What are the rights available to the holder of a cheque?

data-matched-content-ui-type="image_card_sidebyside" data-matched-content-rows-num="1" data-matched-content-columns-num="4"
What is the presumption which stands in favour of the holder under the Negotiable Instruments Act?

Under Section 139 of the said Act states that it will be presumed that the holder of a cheque had received the cheque for discharge, unless the contrary is proved. The holder of the said cheque received the cheque as per Section 138 of the Act for discharge in whole or in part of any debt under the said Act. In Vijay Vs Laxman&Anr on (7 February, 2013) Court considered that, it is presumed that the cheque was issued for discharge of the debt which need not be proved by the complainant. Under the Section 139 of Negotiable Instrument Act therefore it is clearly presumable that the issue of cheque is for a consideration. Effect of this presumption is to put the evidential burden on the accused of proving that the complainant did not receive the cheque to discharge liability.

Section 139 can be termed as special rule of evidence i.e. the cheque was for discharge of the existing debt and not to create a new debt. The words “shall presume” has to be understood as per Indian Evidence Act 1872 where in it states that if anything is directed under this Act, Court will presume a fact unless and until it is disapproved. Such a presumption can be rebutted also. So the onus is always on the drawer to prove that the:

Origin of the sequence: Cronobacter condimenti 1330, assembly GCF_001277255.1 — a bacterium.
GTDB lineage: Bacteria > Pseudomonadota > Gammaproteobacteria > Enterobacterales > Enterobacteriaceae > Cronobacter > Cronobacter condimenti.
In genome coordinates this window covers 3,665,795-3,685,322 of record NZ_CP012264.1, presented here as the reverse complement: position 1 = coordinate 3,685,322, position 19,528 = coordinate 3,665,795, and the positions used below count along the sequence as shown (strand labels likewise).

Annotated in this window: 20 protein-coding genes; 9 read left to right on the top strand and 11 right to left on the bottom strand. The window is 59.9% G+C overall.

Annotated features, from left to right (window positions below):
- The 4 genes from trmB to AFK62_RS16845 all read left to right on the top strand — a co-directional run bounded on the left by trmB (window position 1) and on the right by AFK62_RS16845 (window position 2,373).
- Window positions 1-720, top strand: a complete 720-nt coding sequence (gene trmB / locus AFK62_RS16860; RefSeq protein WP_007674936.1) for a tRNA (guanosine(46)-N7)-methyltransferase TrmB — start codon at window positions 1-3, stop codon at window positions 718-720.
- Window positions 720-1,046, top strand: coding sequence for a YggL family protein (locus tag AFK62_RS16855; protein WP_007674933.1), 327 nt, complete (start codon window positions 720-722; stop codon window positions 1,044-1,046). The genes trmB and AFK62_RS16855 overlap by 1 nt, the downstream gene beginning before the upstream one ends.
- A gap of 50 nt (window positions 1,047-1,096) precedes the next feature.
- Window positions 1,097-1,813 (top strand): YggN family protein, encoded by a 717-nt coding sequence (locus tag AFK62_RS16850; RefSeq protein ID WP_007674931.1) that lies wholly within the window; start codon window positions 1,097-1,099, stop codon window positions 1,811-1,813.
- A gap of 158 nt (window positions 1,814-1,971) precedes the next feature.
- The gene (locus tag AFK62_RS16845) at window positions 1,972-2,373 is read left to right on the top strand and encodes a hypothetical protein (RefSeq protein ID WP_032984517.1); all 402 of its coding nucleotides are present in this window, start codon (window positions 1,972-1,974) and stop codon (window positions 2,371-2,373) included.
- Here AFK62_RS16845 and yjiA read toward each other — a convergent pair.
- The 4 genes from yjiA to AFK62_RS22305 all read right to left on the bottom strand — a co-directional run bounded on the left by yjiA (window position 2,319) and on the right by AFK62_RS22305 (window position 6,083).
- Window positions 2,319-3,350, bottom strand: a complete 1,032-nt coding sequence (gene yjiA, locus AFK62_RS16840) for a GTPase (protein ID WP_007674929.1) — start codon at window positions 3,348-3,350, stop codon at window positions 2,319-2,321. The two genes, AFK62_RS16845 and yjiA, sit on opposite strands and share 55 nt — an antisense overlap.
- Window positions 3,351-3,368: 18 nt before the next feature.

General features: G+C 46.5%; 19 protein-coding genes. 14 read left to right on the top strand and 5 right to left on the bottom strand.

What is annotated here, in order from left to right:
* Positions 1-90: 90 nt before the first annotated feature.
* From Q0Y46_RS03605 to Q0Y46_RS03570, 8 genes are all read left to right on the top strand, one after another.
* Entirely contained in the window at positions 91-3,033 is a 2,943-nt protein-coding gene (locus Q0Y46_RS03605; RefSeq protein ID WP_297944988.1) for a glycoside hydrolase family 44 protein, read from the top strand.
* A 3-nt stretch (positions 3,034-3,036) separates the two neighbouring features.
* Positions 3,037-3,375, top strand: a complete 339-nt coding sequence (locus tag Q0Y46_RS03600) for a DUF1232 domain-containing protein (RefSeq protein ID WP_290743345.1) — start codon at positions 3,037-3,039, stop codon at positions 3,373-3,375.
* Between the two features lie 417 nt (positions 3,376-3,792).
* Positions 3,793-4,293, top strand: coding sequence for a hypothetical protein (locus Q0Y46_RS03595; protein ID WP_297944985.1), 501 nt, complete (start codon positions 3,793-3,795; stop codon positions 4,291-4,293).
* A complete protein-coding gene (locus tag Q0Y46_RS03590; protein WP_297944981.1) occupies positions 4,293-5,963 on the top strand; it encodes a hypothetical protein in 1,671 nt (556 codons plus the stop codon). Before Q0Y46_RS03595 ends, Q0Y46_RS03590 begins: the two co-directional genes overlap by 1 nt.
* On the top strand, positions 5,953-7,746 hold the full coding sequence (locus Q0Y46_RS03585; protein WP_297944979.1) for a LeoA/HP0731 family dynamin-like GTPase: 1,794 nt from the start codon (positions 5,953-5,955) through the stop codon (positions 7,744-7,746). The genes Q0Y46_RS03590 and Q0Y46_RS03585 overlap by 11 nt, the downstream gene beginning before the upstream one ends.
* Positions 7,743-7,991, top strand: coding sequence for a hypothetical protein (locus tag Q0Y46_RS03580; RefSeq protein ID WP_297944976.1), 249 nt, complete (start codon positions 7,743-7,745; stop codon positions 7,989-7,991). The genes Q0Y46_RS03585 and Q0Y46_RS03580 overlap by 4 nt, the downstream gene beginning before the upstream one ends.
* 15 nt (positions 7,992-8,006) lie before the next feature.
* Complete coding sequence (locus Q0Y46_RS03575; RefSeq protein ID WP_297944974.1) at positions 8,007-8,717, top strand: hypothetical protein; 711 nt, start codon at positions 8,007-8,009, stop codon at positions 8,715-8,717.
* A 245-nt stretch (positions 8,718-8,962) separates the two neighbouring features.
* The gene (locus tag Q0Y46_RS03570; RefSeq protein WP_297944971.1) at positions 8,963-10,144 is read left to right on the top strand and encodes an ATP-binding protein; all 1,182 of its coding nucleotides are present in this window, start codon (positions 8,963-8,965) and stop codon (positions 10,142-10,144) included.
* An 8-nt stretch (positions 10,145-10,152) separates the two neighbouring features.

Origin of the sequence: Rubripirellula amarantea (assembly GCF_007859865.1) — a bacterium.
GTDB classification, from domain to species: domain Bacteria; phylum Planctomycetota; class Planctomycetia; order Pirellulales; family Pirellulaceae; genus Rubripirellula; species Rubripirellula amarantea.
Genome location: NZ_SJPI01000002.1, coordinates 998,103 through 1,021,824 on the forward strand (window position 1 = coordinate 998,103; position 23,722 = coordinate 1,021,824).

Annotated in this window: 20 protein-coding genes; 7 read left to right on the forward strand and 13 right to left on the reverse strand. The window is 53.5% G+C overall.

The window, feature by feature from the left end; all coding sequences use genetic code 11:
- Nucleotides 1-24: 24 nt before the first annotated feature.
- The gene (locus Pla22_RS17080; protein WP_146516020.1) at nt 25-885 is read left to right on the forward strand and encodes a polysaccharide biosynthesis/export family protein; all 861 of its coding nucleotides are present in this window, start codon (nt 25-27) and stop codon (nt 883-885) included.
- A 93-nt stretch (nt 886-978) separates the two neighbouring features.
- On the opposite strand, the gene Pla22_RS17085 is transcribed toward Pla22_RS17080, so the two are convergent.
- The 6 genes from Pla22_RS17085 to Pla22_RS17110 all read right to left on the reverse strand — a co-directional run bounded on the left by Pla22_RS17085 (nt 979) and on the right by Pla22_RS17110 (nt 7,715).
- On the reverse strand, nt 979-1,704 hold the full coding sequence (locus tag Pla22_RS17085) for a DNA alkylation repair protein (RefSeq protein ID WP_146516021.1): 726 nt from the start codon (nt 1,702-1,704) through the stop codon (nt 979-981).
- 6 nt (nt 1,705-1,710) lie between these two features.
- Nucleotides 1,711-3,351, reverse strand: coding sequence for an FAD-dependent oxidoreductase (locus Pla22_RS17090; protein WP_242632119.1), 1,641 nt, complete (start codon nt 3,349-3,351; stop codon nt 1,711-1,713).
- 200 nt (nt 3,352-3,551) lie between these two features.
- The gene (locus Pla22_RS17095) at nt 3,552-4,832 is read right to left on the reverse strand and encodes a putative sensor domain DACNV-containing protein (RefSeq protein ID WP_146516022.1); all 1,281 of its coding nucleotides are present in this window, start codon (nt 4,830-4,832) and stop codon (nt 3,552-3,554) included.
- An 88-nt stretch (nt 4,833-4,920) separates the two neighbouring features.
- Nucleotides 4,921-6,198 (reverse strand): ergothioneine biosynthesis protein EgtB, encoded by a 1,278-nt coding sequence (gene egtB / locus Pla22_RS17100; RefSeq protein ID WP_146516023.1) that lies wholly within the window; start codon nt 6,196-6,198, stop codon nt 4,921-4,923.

• Cheque was not received by holder for discharge;
  • Person in possession of cheque is not the real holder;
  • Cheque represent for payment was a gift or donation.
data-matched-content-ui-type="image_card_sidebyside" data-matched-content-rows-num="1" data-matched-content-columns-num="4"

Under this section plaintiff need not generally prove that he gave value for instrument and want of consideration should be proved by defendant but still there may be a shift in case of fraud and undue influence wherein plaintiff has to prove his matter. Under Section 139 words used like “holder of a cheque” where in the word “Holder” has been explained in Section 8 of the Act. Holder is a person entitled in his own name to possession to receive the amount due from the other party. A person who is not a holder cannot have a right to recover the amount due on the instrument/cheque. Holder has the right to claim his amount in case or dishonour of cheque by the drawee. Holder has the right to sue the person who is in default of payment of his money. All the party to negotiable instrument are liable to the holder until the instrument is duly satisfied.

data-matched-content-ui-type="image_card_sidebyside" data-matched-content-rows-num="4" data-matched-content-columns-num="4"

by Sushma Javare.